Most U.S. dairy farmers follow current management recommendations to immediately separate a cow from her calf after she gives birth. However, recent research suggests that prolonged cow-calf contact may reduce the risk for mastitis in cows and respiratory disease in calves, lessening the need for antibiotics. While addressing food insecurity is of paramount importance globally, it is critical to ensure that solutions do not come at the detriment of livestock health and welfare, that they fulfill sustainable production needs, and that they meet consumer expectations. This project will evaluate differences in health and behavior between cows and calves that have prolonged contact or are separated immediately after birth. In addition to participating in collaborative research, an undergraduate will lead an independent part of the study focusing on cow udder health and milk production, or calf lung health.

Faculty Lead: Sabine Mann (Population Medicine and Diagnostic Sciences)

Group-based Influences on Pro-environmental Beliefs, Attitudes, & Behaviors


In practice, most climate change communication efforts focus on providing the public with information, but informational approaches have been shown to have limited effect. Interpersonal communication, however, may boost effectiveness of information. Recent research shows that conversation with family & friends increases knowledge about the scientific consensus on climate change and belief in its human cause. Further, under some circumstances, group discussion can increase motivation for the adoption of mitigation policies and practices. However, the parameters of these conversations are poorly understood. Team McLeod will conduct focus group discussions with affiliates of the Cornell Lab of Ornithology and the Roman Catholic Diocese of Rochester to examine how two parameters – familiarity among interactors and rapport-building – affect: (1) changes in knowledge, beliefs and attitudes, (2) intentions to adopt carbon footprint reduction behaviors, and (3) actual adoption of these reduction behaviors. These data will help develop best practices for having constructive conversations about climate change.

Faculty Lead: Poppy McLeod, Communication
Graduate Lead: Luke Dye
Undergraduates: Beck Kerdman, Garrett Spillerman

Quantifying the Formation of Lithium Resources for the Sustainable Energy Transition

Pegmatite in cliffs of the Black Canyon of the Gunnison

Accelerating the adoption of new forms of clean energy requires new geological resources to meet demand for the critical element lithium (Li). The World Bank estimates that by 2050, the demand for Li will quintuple 2018 production levels. The highest concentration of Li per ton of material is found in pegmatitic granite deposits, but little is known about the thermodynamic mechanisms that lead to high-grade, economically viable Li in these ore deposits. This lack of information hampers the ability to locate and identify new high-grade ore deposits. Team Holycross will conduct controlled experiments, with heat and pressure as variables, to measure these effects on the distribution of Li in granites. This information will enhance the accurate prediction of the distribution of Li resources.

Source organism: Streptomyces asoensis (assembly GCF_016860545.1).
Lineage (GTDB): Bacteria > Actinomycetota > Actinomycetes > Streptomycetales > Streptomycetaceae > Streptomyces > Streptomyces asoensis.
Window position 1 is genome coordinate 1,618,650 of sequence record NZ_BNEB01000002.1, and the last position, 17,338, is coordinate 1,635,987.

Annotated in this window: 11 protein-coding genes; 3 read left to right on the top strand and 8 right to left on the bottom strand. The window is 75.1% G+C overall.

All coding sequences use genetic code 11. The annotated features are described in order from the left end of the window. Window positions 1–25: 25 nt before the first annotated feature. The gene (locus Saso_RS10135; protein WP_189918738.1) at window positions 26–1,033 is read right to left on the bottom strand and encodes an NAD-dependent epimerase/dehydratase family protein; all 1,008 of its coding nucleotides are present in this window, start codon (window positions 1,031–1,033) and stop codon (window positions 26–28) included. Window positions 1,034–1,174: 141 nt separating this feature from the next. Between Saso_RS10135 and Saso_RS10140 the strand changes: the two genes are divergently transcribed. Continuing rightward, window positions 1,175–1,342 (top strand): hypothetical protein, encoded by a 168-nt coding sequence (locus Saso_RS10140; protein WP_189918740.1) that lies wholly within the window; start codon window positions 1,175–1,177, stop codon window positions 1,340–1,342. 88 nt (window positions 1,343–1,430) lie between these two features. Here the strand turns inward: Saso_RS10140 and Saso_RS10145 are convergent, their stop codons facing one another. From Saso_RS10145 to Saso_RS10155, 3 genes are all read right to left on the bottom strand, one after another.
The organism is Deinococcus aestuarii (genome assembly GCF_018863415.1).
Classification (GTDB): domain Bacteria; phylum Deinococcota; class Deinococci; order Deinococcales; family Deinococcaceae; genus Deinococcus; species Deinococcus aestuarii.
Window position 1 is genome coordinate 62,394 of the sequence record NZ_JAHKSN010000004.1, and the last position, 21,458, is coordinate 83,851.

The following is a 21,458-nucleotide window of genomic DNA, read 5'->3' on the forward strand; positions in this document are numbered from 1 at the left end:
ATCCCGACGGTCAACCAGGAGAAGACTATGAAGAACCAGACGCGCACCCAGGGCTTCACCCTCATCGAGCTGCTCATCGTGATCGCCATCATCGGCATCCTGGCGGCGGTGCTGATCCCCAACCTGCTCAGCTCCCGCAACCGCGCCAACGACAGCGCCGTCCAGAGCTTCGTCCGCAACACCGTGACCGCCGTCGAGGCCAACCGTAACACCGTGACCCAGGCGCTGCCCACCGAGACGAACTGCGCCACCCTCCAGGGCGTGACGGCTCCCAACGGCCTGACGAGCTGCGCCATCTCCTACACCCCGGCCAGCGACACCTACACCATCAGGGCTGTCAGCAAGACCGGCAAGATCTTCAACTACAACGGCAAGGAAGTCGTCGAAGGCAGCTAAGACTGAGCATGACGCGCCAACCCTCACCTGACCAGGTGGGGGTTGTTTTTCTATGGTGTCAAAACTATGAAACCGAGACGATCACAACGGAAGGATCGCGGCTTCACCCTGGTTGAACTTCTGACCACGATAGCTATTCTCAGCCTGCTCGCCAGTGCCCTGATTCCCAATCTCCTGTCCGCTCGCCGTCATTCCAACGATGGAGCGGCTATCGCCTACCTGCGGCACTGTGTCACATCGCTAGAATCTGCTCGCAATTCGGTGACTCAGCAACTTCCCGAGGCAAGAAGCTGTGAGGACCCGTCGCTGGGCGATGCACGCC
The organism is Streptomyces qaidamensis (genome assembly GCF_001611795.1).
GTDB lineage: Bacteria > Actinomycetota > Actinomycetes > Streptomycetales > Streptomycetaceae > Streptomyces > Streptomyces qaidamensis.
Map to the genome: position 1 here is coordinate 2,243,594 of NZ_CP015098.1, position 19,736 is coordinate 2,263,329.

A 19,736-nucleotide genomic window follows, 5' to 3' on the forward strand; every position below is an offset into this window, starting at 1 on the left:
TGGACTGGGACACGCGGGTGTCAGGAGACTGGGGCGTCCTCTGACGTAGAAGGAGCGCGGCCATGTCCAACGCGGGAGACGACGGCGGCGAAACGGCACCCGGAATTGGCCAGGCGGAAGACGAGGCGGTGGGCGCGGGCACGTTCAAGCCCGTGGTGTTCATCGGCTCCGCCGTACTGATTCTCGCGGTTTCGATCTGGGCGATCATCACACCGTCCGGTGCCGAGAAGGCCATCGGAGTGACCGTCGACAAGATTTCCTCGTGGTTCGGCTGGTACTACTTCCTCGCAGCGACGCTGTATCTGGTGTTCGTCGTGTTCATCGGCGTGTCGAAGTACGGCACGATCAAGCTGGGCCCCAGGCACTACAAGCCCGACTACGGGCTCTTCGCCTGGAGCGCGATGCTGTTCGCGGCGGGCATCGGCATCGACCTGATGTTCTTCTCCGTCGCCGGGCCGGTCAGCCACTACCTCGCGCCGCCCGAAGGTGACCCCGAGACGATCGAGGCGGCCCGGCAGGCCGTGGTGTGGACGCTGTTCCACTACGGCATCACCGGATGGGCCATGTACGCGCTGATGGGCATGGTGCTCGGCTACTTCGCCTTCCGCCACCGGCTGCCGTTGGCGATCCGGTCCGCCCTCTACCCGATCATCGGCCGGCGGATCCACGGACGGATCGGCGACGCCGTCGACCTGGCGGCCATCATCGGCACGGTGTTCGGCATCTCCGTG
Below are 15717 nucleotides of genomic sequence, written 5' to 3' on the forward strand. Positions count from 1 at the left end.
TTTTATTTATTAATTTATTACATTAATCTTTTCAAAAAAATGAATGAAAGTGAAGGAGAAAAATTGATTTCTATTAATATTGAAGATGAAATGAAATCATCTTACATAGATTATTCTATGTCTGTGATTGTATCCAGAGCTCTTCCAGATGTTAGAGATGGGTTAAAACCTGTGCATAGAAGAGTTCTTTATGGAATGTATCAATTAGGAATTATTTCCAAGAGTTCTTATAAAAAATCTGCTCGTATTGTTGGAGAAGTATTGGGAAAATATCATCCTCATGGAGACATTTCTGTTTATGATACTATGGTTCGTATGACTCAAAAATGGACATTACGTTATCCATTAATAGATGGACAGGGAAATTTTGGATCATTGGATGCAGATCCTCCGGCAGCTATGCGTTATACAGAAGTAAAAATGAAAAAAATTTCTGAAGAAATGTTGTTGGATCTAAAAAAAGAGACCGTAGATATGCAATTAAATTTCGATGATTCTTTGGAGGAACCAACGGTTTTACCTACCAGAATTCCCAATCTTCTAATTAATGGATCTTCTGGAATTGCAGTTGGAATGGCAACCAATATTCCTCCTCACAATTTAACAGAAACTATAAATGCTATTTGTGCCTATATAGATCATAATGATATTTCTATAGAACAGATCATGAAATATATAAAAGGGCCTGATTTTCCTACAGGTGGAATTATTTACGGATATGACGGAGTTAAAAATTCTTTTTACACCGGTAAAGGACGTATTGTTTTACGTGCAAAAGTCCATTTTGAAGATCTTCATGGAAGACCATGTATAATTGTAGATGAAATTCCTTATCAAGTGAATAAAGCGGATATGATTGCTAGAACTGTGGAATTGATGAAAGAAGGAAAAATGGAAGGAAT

Faculty Lead: Megan Holycross, Earth and Atmospheric Sciences
Graduate Lead: Odalys Callejas
Undergraduates: Alfredo Con, Gabe Larouche

Design & Testing of Wave Energy Converter Farms to Meet Grid-scale Electricity Demands

Students demonstrate model for wave energy converter

Energy derived from water waves is a potential new form of clean energy, but it requires the development of wave energy converters (WECs) in order to apply it for grid-scale energy. This project begins with building 2 WEC prototypes – (1) RM3 extracts energy from the vertical motion of waves (aka “heave”), and (2) RM5 extracts energy from the horizontal motion of waves (aka “surge”). Testing occurs in a simulated environment, the Long Stroke Wave Tank. After testing individually, the team will build a mechanism to allow testing of the 2 prototypes to be conducted simultaneously in order to study how their interactions affect overall power output. Experimental conditions will be adjusted by order, spacing, and control systems, and the data will be analyzed to understand how best to optimize overall power output.

Faculty Lead: Maha Haji, Mechanical and Aerospace Engineering
Graduate Lead: Olivia Vitale
Undergraduates: Aisha Brundan, Kavya Mittha